noun | \ ˈbaŋ-ˌkrəp-sē \ | bank·rupt·cy
: the quality or state of a bankrupt filed for bankruptcy
: the administration of an insolvent debtor's property by the court for the benefit of the debtor's creditors the debt was discharged in bankruptcy bankruptcy proceedings — see also adequate protection, Bankruptcy Code — compare insolvency, receivership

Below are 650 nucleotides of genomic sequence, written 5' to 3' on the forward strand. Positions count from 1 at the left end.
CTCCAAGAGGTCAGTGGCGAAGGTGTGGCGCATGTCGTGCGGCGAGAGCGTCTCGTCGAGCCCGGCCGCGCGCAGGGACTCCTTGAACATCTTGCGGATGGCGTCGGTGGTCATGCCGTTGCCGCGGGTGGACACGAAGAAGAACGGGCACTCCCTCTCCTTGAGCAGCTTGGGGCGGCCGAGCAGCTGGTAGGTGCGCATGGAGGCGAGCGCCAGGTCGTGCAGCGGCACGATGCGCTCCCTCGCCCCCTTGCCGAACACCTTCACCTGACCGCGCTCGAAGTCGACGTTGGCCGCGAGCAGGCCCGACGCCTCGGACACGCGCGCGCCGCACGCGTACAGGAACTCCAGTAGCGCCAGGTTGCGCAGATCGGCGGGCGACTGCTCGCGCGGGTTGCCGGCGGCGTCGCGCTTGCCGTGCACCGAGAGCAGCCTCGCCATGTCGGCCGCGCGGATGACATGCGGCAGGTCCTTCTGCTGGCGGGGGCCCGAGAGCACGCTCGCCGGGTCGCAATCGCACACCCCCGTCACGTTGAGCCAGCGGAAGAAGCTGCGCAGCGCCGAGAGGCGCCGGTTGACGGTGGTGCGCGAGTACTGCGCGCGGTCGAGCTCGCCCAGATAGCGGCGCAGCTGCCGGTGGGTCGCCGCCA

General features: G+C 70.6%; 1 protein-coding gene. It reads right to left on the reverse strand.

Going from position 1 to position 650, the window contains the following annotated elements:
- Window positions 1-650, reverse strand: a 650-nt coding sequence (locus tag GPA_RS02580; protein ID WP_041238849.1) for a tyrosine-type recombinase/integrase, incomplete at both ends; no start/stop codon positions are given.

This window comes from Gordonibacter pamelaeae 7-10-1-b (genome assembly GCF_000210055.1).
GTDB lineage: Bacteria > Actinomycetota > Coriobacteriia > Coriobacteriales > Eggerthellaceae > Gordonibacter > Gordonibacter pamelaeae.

Note: Bankruptcy protects the debtor from debt collection by creditors. A debtor may file for bankruptcy, which is called “voluntary bankruptcy,” or a creditor may petition the court to declare the debtor bankrupt, which is called “involuntary bankruptcy.” Involuntary bankruptcy is allowed only under chapter 7 or chapter 11 of the U.S. Bankruptcy Code. There are four types of relief available to individuals or corporations under the Bankruptcy Code: liquidation (chapter 7), reorganization (chapter 11), debt adjustment for a family farmer or fisherman (chapter 12), and debt adjustment for an individual with a regular income (chapter 13). Municipalities may file for bankruptcy under chapter 9. The court determines which debts are to be repaid according to their priority, and the debtor is typically granted a discharge from unpaid debts that are dischargeable under the Bankruptcy Code.